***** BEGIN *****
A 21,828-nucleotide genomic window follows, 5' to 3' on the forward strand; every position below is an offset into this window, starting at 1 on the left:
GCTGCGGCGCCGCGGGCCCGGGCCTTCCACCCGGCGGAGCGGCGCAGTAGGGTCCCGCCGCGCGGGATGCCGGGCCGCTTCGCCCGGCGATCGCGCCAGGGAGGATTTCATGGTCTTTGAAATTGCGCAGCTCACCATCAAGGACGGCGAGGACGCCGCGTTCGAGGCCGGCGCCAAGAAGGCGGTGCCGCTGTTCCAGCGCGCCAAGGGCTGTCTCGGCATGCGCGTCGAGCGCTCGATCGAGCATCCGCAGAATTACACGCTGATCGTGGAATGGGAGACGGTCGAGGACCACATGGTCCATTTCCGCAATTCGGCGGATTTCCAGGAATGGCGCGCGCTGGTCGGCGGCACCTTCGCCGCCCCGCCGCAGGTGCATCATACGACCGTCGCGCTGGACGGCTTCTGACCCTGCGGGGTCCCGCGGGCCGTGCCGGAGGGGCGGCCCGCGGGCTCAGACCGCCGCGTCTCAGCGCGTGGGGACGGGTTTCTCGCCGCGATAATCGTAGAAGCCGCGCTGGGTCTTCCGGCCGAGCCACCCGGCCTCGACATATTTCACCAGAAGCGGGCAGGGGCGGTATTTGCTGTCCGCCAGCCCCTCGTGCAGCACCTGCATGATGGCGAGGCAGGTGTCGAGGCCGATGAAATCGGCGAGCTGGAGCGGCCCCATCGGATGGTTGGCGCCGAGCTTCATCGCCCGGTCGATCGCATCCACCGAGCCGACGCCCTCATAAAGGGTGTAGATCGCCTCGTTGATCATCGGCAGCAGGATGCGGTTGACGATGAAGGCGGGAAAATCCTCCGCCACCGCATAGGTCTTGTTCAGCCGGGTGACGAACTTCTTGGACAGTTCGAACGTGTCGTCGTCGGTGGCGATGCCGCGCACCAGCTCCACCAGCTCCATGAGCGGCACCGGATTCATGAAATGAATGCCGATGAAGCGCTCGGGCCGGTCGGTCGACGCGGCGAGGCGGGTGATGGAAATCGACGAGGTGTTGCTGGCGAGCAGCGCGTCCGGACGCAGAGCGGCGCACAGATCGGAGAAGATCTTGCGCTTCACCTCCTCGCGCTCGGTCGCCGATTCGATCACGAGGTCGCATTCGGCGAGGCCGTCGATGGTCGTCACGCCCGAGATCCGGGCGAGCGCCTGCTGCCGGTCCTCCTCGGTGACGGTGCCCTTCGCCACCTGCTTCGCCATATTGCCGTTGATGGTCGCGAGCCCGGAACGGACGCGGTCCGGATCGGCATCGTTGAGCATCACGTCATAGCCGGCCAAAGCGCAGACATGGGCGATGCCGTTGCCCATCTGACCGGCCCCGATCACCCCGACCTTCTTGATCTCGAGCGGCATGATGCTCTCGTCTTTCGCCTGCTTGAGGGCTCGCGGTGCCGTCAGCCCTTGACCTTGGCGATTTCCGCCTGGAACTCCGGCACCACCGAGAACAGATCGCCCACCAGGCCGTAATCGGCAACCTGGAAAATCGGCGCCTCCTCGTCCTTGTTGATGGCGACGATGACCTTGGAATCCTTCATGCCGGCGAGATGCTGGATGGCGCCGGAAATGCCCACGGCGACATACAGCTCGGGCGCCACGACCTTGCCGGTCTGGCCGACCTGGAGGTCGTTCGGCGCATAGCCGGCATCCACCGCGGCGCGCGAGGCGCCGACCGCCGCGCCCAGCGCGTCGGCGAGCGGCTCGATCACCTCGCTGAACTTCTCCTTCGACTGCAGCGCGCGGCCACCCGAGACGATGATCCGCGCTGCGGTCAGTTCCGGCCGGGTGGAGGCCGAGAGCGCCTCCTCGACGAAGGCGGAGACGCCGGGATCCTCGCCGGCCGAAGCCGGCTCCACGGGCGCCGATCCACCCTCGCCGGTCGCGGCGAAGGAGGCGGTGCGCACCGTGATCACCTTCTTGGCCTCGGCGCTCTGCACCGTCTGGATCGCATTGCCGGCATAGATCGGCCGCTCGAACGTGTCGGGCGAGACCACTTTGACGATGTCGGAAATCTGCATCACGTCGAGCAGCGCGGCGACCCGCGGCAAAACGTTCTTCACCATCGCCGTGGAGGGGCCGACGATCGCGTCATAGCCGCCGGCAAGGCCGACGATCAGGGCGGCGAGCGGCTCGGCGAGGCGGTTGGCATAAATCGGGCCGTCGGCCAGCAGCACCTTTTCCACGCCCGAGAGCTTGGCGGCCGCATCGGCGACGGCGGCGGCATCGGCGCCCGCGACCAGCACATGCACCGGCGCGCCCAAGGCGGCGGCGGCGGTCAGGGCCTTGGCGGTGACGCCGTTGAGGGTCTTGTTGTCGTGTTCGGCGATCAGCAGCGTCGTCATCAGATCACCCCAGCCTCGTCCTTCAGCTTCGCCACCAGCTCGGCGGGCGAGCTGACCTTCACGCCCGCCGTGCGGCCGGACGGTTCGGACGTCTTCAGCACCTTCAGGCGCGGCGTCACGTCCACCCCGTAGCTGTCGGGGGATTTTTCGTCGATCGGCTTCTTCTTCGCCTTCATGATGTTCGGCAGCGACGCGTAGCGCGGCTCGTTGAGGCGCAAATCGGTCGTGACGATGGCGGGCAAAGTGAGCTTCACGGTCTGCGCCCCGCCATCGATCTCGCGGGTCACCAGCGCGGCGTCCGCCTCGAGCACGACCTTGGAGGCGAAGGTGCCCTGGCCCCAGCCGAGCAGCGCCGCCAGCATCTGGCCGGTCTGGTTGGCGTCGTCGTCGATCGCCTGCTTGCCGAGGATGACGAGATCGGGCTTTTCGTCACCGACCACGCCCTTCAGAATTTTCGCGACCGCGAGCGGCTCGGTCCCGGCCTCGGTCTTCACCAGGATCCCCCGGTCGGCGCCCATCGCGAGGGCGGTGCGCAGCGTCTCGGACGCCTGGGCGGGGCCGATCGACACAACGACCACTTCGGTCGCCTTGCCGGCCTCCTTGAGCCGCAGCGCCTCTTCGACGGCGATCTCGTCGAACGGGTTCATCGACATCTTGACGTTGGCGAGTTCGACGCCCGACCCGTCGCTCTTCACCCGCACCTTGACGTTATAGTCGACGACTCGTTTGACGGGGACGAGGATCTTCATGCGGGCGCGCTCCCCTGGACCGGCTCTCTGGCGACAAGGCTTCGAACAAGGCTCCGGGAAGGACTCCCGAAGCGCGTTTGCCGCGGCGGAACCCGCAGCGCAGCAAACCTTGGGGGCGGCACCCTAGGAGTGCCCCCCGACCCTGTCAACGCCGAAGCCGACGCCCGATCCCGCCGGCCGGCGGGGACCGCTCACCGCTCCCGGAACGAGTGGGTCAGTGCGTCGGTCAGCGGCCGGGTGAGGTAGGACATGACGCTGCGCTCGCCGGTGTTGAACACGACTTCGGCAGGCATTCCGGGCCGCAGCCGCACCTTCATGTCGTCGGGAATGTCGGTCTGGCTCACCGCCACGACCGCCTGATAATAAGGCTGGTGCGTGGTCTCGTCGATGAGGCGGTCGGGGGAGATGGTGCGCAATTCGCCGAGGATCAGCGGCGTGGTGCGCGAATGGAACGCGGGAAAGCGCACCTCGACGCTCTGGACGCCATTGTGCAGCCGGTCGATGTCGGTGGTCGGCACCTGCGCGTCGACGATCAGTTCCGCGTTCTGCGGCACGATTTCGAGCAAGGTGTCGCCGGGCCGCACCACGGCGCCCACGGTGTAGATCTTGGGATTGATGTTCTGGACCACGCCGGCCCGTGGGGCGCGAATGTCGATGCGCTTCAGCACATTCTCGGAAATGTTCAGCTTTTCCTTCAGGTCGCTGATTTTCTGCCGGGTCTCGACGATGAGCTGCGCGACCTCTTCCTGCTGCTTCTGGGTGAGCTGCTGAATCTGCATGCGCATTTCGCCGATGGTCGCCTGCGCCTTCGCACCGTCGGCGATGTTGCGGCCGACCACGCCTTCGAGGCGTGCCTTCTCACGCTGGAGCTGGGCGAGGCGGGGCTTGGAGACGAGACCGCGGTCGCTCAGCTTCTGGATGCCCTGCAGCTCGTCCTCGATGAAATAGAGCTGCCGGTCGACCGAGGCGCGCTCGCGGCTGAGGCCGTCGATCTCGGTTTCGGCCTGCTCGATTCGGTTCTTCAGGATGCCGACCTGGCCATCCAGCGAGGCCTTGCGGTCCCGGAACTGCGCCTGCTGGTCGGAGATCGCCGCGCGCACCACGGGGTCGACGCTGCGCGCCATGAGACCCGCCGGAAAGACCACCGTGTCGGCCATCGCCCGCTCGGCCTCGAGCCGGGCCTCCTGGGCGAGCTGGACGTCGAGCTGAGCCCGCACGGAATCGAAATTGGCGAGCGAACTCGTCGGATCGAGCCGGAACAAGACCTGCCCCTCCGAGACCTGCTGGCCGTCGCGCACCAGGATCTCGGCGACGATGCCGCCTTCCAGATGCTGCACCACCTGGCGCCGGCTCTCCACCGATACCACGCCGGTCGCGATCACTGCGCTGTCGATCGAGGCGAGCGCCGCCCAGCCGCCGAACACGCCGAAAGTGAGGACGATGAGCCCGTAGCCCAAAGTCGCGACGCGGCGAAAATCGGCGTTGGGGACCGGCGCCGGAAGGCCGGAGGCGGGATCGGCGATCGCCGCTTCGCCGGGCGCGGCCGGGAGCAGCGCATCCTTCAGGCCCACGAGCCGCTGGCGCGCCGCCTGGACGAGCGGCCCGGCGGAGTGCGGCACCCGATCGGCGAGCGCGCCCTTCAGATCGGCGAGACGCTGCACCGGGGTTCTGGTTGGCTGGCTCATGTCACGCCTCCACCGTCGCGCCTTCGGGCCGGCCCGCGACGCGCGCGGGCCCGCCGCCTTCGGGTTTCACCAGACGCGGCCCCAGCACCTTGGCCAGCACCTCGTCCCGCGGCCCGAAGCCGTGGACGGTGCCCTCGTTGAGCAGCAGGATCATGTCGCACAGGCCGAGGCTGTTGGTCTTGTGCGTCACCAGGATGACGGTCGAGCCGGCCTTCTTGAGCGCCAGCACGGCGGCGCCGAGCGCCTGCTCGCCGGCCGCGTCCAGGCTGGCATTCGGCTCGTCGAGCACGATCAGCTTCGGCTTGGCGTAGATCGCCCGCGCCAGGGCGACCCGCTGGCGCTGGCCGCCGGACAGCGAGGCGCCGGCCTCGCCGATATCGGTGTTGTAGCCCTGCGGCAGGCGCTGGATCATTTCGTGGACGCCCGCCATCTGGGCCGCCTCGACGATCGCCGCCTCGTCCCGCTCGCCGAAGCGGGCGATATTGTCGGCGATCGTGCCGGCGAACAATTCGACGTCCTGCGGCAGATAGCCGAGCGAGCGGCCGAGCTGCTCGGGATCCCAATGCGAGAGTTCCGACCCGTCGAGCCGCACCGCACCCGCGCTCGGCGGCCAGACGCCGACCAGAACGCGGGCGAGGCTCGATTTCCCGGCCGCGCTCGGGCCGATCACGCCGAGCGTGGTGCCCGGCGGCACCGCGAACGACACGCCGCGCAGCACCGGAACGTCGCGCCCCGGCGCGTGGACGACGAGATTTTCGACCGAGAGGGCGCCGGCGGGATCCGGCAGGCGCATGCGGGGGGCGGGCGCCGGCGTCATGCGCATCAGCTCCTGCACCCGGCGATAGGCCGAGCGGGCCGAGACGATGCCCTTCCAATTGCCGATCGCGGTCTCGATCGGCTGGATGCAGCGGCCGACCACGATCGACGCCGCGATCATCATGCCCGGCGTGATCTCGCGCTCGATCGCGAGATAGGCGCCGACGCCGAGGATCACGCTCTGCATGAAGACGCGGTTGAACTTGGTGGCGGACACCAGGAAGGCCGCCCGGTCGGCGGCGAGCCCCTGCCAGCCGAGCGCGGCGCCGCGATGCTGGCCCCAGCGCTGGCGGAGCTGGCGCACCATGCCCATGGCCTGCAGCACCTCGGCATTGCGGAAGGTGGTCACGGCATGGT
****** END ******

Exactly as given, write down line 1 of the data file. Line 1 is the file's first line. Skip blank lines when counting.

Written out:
A 21,828-nucleotide genomic window follows, 5' to 3' on the forward strand; every position below is an offset into this window, starting at 1 on the left: